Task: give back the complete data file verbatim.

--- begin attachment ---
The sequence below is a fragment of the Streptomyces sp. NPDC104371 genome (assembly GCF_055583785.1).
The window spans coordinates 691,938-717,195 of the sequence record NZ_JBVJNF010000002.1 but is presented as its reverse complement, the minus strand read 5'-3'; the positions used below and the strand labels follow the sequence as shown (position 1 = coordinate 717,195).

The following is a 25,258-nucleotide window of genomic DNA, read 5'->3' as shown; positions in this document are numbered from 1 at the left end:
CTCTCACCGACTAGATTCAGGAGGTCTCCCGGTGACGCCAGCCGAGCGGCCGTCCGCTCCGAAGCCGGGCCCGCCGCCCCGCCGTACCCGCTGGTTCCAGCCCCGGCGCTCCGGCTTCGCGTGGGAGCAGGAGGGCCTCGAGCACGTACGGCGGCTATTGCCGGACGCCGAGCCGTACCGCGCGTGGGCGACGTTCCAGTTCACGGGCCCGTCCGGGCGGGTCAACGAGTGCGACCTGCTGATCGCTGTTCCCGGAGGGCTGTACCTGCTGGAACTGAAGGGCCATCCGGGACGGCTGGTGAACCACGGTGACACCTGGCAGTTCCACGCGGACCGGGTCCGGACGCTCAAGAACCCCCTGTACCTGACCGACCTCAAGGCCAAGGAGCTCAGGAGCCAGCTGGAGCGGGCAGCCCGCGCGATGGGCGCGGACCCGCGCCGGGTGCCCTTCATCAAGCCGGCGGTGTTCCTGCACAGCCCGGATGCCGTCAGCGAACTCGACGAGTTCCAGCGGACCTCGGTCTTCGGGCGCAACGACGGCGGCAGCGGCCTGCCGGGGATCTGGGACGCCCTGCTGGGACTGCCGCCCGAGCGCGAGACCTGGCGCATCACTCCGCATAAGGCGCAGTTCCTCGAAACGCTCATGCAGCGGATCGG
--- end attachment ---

The sequence below is a fragment of the Streptomyces sp. NPDC104371 genome (assembly GCF_055583785.1).
The window spans coordinates 691,938-717,195 of the sequence record NZ_JBVJNF010000002.1 but is presented as its reverse complement, the minus strand read 5'-3'; the positions used below and the strand labels follow the sequence as shown (position 1 = coordinate 717,195).

The following is a 25,258-nucleotide window of genomic DNA, read 5'->3' as shown; positions in this document are numbered from 1 at the left end:
CTCTCACCGACTAGATTCAGGAGGTCTCCCGGTGACGCCAGCCGAGCGGCCGTCCGCTCCGAAGCCGGGCCCGCCGCCCCGCCGTACCCGCTGGTTCCAGCCCCGGCGCTCCGGCTTCGCGTGGGAGCAGGAGGGCCTCGAGCACGTACGGCGGCTATTGCCGGACGCCGAGCCGTACCGCGCGTGGGCGACGTTCCAGTTCACGGGCCCGTCCGGGCGGGTCAACGAGTGCGACCTGCTGATCGCTGTTCCCGGAGGGCTGTACCTGCTGGAACTGAAGGGCCATCCGGGACGGCTGGTGAACCACGGTGACACCTGGCAGTTCCACGCGGACCGGGTCCGGACGCTCAAGAACCCCCTGTACCTGACCGACCTCAAGGCCAAGGAGCTCAGGAGCCAGCTGGAGCGGGCAGCCCGCGCGATGGGCGCGGACCCGCGCCGGGTGCCCTTCATCAAGCCGGCGGTGTTCCTGCACAGCCCGGATGCCGTCAGCGAACTCGACGAGTTCCAGCGGACCTCGGTCTTCGGGCGCAACGACGGCGGCAGCGGCCTGCCGGGGATCTGGGACGCCCTGCTGGGACTGCCGCCCGAGCGCGAGACCTGGCGCATCACTCCGCATAAGGCGCAGTTCCTCGAAACGCTCATGCAGCGGATCGG